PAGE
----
IN RE: the MARRIAGE OF John Robert WINNIKE and Kathleen Kruse-Winnike.

Reset A A Font size: Print

Court of Appeals of Iowa.

IN RE: the MARRIAGE OF John Robert WINNIKE and Kathleen Kruse-Winnike. Upon the Petition of John Robert Winnike, Petitioner-Appellee, And Concerning Kathleen Kruse-Winnike, Respondent-Appellant.

No. 97-0021.

Decided: December 29, 1997

Considered by CADY, C.J., and SACKETT and STREIT, JJ. Kathleen Kruse-Winnike, Iowa City, pro se. Patricia C. Kamath of the Kamath Law Office, Iowa City, for appellee.


Respondent-appellant Kathleen Kruse-Winnike appeals contending this court should quash an order directing her monthly child support obligation to petitioner-appellee John Robert Winnike for the parties' minor child, K., be withheld from her disability benefits.   She also contends her child support obligation should be modified and she should be given K.'s primary physical care.   We affirm and remand.

Following the parties' divorce, John was awarded primary physical care of K..   Kathleen was ordered, beginning in November of 1991, to pay $475 a month in child support.   Under the directive of Iowa Code chapter 252D, Kathleen's child support obligation was deducted from income she earned working for Procter & Gamble in Iowa City.

Starting in July of 1996, Kathleen was no longer employed by Procter & Gamble, but Procter & Gamble began paying her disability benefits.   John asked for a court order to authorize Procter & Gamble to withhold child support from Kathleen's disability benefits.   On December 10, 1996, the court, without notice to Kathleen, entered an order granting John's request.   The court further found Kathleen owed delinquent support of $4678.45.   The court directed that should Kathleen again be employed by Procter & Gamble, it should withhold $100 a month to apply to delinquent support in addition to withholding for current support.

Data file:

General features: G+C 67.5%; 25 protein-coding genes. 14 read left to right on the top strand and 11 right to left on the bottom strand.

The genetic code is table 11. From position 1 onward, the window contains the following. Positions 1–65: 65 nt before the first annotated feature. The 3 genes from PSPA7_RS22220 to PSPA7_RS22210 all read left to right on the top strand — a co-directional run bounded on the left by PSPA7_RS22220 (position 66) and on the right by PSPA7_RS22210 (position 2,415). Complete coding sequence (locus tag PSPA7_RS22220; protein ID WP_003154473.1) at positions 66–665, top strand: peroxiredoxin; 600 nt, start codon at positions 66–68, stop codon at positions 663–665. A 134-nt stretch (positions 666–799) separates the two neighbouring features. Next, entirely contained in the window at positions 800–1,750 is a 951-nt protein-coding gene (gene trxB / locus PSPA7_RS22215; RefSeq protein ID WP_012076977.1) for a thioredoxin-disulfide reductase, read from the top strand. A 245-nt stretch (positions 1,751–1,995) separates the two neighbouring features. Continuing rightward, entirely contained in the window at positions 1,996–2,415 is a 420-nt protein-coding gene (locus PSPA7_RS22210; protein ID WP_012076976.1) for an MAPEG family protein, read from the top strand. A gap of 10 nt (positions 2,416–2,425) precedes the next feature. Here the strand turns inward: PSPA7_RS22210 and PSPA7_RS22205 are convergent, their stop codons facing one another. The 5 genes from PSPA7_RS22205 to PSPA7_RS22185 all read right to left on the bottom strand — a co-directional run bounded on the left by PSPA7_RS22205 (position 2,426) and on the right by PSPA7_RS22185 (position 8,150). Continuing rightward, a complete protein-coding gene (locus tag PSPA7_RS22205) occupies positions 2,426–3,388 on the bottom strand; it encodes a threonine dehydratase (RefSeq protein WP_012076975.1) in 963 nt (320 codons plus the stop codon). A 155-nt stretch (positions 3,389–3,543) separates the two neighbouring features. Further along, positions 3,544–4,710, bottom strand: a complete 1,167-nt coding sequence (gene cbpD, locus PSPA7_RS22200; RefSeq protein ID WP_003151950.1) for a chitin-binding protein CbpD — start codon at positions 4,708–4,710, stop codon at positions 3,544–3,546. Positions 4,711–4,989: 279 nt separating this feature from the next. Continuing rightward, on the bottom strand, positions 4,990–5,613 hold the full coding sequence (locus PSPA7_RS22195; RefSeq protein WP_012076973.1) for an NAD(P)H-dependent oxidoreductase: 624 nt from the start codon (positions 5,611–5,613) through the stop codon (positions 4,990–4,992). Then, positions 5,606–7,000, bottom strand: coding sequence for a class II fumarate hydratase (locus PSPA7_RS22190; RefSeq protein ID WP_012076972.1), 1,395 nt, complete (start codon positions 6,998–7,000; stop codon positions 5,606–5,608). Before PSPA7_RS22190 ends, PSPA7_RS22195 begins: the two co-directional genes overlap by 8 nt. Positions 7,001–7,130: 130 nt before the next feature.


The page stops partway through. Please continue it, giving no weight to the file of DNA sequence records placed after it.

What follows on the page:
Kathleen filed a motion to strike the withholding order, a motion to vacate, and a motion to modify the decree.   Before the district court ruled on these filings, Kathleen filed a notice of appeal with the Supreme Court.   The trial court subsequently noted it was without jurisdiction to consider the matter because of the appeal.1

 Kathleen first contends the district court should not have entered the order without a hearing.

Iowa Code section 252D.1(2) provides, in relevant part, as to valid judgments for child support delinquent for more than one month as follows:

[U]pon application of the person entitled to receive the support payments, ․ the district court may enter an ex parte order notifying the person whose income is to be assigned, of the delinquent amount, of the amount of ․ benefits to be withheld, and of the procedure to file a motion to quash the order of assignment, and shall order an assignment of income requiring the withholding of specified sums to be deducted from the delinquent person's ․ benefits, or other income sufficient to pay the support obligation․

(Emphasis supplied.)

 John had a valid order requiring Kathleen pay child support.   Support was delinquent.   The statute provides an ex parte order may issue assigning income from benefits or other income to pay child support.  Id.;  see also Hammond v. Reed, 508 N.W.2d 110, 111 (Iowa App.1993).   A disability benefit is income.   See In re Marriage of DeNuys, 543 N.W.2d 894, 897 (Iowa 1996).   The trial court did not err in entering the order.

Kathleen's other arguments have not yet been addressed in the district court.   She is not without a remedy.  Hammond, 508 N.W.2d at 112.   Provisions for quashing such order are provided in Iowa Code section 252D.2. Kathleen filed a motion to quash and other filings.   These filings were not ruled on because Kathleen filed a notice of appeal.   There is not a sufficient record for us to consider these challenges.   We remand to the district court to consider the matters raised in Kathleen's motions.   We do not retain jurisdiction.   Costs on appeal are taxed to Kathleen.   We affirm and remand.



1.   The district court filed a memorandum recognizing Kathleen is entitled to a hearing on whether the order should continue or be modified, but the district court found itself without jurisdiction because of Kathleen's appeal.